Considers the recent explosion of knowledge about the carcinoembryonic antigen (CEA) family, which resulted from the molecular cloning of family member genes in 1986.
Results indicating CEA family members upregulated in cancer could have an instrumental role in malignant transformation and metastasis, while those that are downregulated could have tumor suppressive functions are considered. Reviews, recent results, hypotheses, and clinical applications regarding a gene family that, from its widespread changes in expression in tumors at many sites, should be regarded as a "major player" in human cancer are also discussed. The normal functions such as epithelial and hematopoietic adhesion and signalling molecules are explored, and the possibly unique role of this family in evolution is introduced.
This volume will be of interest to researchers in the fields of intercellular adhesion, evolution, and molecular recognition, as well as clinicians interested in the recent knowledge regarding a tumor marker commonly utilised in the clinic, and companies wishing to exploit this cancer-related family for novel commercial applications in the biomedical sphere.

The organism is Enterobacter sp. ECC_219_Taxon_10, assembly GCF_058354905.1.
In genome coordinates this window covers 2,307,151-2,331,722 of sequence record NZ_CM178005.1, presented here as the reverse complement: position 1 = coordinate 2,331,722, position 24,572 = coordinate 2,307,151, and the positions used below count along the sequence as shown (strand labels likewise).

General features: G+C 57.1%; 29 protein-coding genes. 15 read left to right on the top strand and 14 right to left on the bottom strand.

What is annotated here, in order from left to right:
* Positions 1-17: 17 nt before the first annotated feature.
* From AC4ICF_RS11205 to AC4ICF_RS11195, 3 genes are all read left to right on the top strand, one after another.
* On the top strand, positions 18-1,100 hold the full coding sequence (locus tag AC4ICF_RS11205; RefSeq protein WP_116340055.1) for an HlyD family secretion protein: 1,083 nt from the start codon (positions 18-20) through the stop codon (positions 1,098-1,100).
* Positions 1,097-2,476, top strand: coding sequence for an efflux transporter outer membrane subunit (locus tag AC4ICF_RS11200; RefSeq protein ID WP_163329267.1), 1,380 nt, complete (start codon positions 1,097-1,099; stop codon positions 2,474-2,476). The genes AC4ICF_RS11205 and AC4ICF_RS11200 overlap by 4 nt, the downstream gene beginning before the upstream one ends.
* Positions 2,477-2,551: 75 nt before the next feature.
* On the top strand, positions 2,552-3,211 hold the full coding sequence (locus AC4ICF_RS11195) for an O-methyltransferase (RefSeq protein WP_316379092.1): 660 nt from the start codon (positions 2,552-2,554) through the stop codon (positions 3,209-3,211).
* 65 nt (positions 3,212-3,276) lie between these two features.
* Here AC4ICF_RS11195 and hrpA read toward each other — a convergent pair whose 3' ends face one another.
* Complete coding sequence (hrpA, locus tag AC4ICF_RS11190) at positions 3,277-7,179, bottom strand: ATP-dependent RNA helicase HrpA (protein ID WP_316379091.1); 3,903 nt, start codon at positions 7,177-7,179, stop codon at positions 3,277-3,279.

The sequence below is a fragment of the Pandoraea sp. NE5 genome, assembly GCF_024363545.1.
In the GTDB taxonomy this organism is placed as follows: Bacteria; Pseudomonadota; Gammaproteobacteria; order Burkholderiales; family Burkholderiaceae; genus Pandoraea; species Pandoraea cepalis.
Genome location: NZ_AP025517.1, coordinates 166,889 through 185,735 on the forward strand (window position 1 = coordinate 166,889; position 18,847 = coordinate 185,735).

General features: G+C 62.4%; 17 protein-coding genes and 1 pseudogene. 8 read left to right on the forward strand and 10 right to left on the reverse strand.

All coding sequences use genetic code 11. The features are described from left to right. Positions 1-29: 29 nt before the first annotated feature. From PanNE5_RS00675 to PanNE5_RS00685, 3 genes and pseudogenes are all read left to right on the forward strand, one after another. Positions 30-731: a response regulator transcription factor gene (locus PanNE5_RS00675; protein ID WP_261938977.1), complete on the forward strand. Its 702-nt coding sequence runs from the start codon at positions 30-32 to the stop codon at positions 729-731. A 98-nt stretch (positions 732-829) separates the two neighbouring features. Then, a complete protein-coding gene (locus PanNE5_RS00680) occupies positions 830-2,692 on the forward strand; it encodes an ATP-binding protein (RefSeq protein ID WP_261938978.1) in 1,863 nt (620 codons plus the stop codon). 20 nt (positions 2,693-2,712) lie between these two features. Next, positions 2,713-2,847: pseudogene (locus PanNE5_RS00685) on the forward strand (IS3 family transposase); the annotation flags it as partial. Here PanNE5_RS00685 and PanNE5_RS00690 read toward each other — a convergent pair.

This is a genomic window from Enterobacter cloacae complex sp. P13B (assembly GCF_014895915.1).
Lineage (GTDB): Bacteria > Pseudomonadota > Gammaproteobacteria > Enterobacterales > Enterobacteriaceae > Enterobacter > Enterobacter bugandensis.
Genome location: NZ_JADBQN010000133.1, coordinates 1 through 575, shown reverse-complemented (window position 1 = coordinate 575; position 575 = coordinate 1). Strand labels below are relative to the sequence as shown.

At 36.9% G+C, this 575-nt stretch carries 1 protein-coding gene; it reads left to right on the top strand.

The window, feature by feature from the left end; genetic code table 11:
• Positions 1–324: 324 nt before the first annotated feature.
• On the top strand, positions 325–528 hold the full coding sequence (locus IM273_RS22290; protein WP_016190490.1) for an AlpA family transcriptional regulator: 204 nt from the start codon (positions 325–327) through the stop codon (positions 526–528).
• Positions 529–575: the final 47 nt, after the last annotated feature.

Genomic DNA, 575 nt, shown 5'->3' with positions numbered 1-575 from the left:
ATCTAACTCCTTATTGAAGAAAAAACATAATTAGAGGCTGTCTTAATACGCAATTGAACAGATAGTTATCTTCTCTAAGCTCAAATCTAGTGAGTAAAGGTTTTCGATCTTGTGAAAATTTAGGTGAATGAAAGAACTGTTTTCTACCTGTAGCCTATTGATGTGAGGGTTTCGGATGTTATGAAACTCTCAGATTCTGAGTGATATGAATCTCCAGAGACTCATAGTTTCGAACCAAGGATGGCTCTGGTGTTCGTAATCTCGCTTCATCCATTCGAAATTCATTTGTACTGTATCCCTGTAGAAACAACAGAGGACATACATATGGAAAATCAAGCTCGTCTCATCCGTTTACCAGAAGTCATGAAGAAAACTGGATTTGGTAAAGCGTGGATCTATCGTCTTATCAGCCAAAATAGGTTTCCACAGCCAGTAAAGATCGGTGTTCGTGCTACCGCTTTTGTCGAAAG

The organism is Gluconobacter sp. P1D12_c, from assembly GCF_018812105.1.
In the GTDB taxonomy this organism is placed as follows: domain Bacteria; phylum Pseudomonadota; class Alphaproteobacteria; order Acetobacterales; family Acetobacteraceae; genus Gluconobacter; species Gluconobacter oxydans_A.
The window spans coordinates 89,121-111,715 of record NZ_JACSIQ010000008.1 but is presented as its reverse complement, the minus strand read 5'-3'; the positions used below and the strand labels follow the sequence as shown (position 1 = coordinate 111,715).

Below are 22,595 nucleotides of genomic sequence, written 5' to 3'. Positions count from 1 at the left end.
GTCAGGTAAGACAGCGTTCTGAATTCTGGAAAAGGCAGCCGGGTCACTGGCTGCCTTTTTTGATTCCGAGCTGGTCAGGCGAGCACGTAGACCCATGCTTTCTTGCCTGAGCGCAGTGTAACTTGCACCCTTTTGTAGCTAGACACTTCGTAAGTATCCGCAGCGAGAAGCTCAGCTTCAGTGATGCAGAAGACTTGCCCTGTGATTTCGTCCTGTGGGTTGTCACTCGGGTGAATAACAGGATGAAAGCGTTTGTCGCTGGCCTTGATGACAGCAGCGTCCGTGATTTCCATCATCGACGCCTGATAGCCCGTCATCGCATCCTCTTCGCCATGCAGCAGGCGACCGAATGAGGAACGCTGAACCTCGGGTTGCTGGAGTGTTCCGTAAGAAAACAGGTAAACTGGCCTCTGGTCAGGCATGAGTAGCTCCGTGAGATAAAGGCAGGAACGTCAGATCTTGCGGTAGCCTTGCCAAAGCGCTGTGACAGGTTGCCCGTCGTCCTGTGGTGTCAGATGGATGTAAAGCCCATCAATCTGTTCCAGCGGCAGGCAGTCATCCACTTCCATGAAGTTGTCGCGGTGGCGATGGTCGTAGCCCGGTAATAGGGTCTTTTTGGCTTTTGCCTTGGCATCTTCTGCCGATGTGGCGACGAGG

1. The Nature and Expression of the Human CEA Family 2. Cell Adhesion and Signalling by the Rodent CEA Family 3. Signal Transduction Mediated by the CEA Family 4. Role of C-CAM as a Tumor Suppressor 5. CEA and Metastasis: A Facilitator of Site-Specific Metastasis 6. The CEA Gene Promoter as a Driver of Tumor-Specific Gene Expression for Gene Therapy 7. Novel Clinical Applications of CEA in Cancer Imaging and Therapy with Radiolabelled Antibodies 8. Mice Transgenic for the CEA Gene as a Model for Cancer Immunotherapy and Antibody Targeting Studies